Mark Davis is a Consulting Enterprise Architect at Advanced Technology Group. His specialties include ecommerce, mobile web, enterprise architecture, enterprise transformation, portfolio management and data management.

UnboundID: You have been an IT architect for many years. How has the role changed over the years?

Davis: Architecture as it relates to my career path has been a constant evolution toward higher levels of strategic planning. The earliest work I did in architecture was at the application or system level; then we added systems of systems, domains, and finally the enterprise as a whole. It’s been a migration from coding to enterprise planning and transformation. Over the last 10 years, the need for enterprise architecture has popped up in most companies I worked for where it used to not exist at all. Now it is a well-funded and recognized area.

UnboundID: What has caused this shift?

Davis: It has been a long time coming, with the increasing complexity of IT and automation becoming pervasive in the modern enterprise. On the one hand, you have enterprise legacy systems and technical debt. On the other hand, you have a far larger and richer set of off-the-shelf solutions available. Making sense of it all, identifying opportunities, planning the changes and setting budget expectations are challenges that demand specialized and focused architecture teams.

UnboundID: Do you have any thoughts on the role that identity management and privacy plays in omnichannel?

Davis: There are two big challenges for any omnichannel initiative: inventory and identity. The ability to identify the customer precisely and authenticate that person for interaction is an integral part of omnichannel. Your systems must have the ability to identify customers wherever they are. Like inventory, this requires an authority system for identities. Companies often have many legacy systems, with identity data in multiple repositories. They may also have an e-commerce or point-of-sale system that doesn’t use the same information to recognize the customer. So you need the single view of the customer and the single recognition point of the customer’s identity. Modern identity management solutions can handle these needs.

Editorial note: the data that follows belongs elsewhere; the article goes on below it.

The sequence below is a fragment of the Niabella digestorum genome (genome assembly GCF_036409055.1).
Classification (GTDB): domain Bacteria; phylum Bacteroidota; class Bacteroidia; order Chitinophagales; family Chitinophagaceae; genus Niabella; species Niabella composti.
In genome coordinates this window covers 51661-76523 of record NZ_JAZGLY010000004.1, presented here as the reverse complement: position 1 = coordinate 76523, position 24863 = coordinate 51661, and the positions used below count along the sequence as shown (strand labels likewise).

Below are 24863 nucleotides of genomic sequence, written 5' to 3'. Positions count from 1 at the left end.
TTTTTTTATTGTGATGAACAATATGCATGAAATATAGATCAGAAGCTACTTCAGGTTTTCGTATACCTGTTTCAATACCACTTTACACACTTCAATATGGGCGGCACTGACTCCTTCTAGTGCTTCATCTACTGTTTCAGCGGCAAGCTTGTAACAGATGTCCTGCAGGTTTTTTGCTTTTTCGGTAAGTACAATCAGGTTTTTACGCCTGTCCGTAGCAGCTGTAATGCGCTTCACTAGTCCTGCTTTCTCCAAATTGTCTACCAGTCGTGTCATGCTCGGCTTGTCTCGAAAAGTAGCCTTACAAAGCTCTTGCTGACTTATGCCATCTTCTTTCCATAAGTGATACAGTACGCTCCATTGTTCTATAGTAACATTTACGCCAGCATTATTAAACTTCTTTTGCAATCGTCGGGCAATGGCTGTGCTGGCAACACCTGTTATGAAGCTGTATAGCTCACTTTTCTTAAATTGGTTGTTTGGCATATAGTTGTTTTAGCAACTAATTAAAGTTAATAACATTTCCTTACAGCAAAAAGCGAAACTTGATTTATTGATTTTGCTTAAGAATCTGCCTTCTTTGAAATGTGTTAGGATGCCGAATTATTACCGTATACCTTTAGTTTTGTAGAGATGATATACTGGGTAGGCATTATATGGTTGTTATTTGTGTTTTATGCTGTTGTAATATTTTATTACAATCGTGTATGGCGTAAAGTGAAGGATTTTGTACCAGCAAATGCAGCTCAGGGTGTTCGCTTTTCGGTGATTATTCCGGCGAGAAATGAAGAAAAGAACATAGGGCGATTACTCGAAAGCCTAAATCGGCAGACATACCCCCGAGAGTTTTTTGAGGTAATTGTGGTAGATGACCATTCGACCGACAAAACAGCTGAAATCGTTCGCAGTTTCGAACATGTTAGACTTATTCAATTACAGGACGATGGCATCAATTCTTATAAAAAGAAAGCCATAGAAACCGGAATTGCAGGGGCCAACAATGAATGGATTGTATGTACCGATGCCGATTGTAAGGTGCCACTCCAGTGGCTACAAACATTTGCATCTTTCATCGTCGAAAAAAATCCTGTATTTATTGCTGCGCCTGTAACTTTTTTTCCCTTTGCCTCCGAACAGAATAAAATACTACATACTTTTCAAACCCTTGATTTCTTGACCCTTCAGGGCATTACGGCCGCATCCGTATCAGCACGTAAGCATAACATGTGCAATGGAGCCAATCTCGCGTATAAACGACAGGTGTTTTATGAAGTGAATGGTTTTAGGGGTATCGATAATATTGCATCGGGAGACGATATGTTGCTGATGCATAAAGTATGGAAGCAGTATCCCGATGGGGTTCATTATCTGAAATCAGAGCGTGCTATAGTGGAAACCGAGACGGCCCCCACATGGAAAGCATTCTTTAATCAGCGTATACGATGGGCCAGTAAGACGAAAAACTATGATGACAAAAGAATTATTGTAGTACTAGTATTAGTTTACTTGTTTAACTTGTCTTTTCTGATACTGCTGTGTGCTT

UnboundID: Describe some of the back-end challenges in getting to omnichannel nirvana?

Davis: In additional to identity management, inventory management is a common obstacle. Companies have outdated technology combined with capabilities that were purchased or built in isolation, and the various parts can’t cooperate. That means an enterprise cannot know precisely what inventory is available and where that inventory is located. As a result, the enterprise has to be careful, too careful about offering products to customers either online for pickup in store. Many, if not most retailers have an incomplete picture of inventory as it moves from source through the supply chain to fulfillment. A significant challenge is that inventory often has multiple authorities. Where multiple information sources are involved, it’s all but guaranteed they will disagree.

UnboundID: So, how can organizations overcome this?

Davis: The first thing I recommend is to start with the end in mind–whether that is building the store of the future or ecommerce 2.0 or a complete omnichannel initiative, determine that before any architecture work begins. If your business has a lot of existing systems that can’t be ripped out, purchase a new order management system that can sit between the channels and provide a more trustworthy inventory authority. OMS integrated with ecommerce and brick-and-mortar stores can enable ship to store, buy online and pick up in-store and other capabilities. If the enterprise needs a better view of the customer, start with identity. An authoritative system for customer or user identity provides a consolidation point to which other customer information sources may refer. Better inventory and better identity will better serve customers by providing satisfying interactions and expected results.

LIVE WEBINAR: Navigating the Customer Data Privacy Minefield

Wednesday, March 30th
1:00pm ET | 12:00pm CT | 10:00am PT